In a series of tweets the other day, comedian Sarah Silverman said she sacrificed motherhood in favor of a career.
As a comic always working & on the road I have had to decide between motherhood & living my fullest life & I chose the latter.
— Sarah Silverman (@SarahKSilverman) February 28, 2017
She continued: “Men don’t have to do that. I’d so love to be a fun dad, coming home from the road & being my best fun dad self.”
Moms accused her of “mother-shaming” by implying that it’s impossible to have a fulfilling career while being a good parent; dads took offense at her insinuation that fatherhood is a part-time gig.
“Being away from your kid is a sacrifice no matter what your gender. As a dad I don’t think of fatherhood so casually,” tweeted comedian Hal Sparks.
This social-media brouhaha will blow over, as they all do, but the problem runs deeper: Why do we assume that our truths apply to everyone? Not all dads are comfortable being absentee “fun dads”; not all women want to be mothers.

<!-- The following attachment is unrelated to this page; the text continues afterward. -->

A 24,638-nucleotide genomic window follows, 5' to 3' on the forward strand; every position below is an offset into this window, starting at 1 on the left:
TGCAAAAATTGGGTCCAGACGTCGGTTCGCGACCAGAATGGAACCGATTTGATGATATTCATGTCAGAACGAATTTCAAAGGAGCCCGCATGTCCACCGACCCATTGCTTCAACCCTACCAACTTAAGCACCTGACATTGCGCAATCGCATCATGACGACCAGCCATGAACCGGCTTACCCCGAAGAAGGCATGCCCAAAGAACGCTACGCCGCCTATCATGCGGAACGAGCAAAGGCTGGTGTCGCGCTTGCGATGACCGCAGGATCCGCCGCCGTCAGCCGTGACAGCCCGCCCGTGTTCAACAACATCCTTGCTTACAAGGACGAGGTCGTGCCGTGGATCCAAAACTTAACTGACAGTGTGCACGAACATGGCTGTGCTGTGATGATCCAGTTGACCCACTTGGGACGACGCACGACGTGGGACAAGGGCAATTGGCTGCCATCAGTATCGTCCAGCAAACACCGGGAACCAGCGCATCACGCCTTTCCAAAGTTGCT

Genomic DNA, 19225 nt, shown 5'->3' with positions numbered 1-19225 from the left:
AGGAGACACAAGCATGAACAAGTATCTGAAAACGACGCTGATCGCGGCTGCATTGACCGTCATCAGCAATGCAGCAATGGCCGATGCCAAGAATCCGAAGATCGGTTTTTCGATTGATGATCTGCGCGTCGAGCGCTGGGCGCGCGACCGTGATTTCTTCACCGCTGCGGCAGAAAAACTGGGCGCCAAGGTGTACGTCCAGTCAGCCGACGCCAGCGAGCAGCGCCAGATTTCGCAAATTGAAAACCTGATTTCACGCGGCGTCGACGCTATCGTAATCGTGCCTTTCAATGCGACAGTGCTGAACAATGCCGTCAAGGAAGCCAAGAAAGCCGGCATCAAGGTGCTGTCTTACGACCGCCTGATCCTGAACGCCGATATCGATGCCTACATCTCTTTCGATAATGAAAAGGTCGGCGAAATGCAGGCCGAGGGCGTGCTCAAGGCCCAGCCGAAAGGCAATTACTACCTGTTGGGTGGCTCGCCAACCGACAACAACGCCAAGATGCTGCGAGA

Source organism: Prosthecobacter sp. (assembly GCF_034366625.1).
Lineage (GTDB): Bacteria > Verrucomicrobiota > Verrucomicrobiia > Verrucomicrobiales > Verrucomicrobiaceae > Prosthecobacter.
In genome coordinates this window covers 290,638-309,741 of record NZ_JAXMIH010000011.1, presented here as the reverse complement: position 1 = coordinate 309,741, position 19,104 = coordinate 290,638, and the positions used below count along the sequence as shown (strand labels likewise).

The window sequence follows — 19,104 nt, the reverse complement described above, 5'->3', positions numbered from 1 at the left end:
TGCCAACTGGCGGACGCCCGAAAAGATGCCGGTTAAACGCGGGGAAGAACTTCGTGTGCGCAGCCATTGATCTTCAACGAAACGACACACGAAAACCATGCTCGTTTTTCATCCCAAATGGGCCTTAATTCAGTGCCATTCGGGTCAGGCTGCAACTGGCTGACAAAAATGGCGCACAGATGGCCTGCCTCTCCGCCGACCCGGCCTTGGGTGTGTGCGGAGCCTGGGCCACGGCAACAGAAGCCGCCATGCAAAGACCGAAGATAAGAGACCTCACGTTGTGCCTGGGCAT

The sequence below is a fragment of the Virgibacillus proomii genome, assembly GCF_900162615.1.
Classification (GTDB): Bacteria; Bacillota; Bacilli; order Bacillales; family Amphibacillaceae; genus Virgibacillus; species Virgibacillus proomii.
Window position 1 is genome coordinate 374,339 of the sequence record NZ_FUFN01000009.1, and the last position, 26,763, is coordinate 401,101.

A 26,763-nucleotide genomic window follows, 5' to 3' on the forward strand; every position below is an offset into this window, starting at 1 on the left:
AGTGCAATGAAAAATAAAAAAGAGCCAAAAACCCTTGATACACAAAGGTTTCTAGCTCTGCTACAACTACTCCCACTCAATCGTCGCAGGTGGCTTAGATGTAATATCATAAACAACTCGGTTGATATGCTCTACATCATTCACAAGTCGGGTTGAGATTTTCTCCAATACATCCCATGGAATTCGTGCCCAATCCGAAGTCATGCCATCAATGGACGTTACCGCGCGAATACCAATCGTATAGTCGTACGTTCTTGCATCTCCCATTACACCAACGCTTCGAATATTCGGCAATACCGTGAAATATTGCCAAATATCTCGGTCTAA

Sarah Silverman wasn’t saying that working moms are by default bad moms. She was saying that parenting is the wrong choice for her. Nobody’s life is perfect, and everyone’s life is different. Hers doesn’t have room for biological kids. So?
It would be nice, though, if she’d acknowledged that dads sacrifice, too. (Thanks, Hal Sparks!) Plenty of dads don’t want to travel. Plenty of dads would rather sit in ratty PJs playing Legos and eating Cocoa Krispies with their kid instead of working. Same with moms.
Inevitably, these parenting debates always flare up when the masses turn one person’s opinion into a judgment call. Good for Sarah Silverman for owning her choice and the ensuing backlash. She put her career first because she knew she couldn’t be the kind of mom she wanted to be while still working as a comedian. I know plenty of people who feel like they can’t do both well all the time (me included). Maybe they’re OK with feeling this tension. Some people aren’t. Better to know it and live with it instead of becoming a parent due to societal pressures instead of actual desire.
What do you think?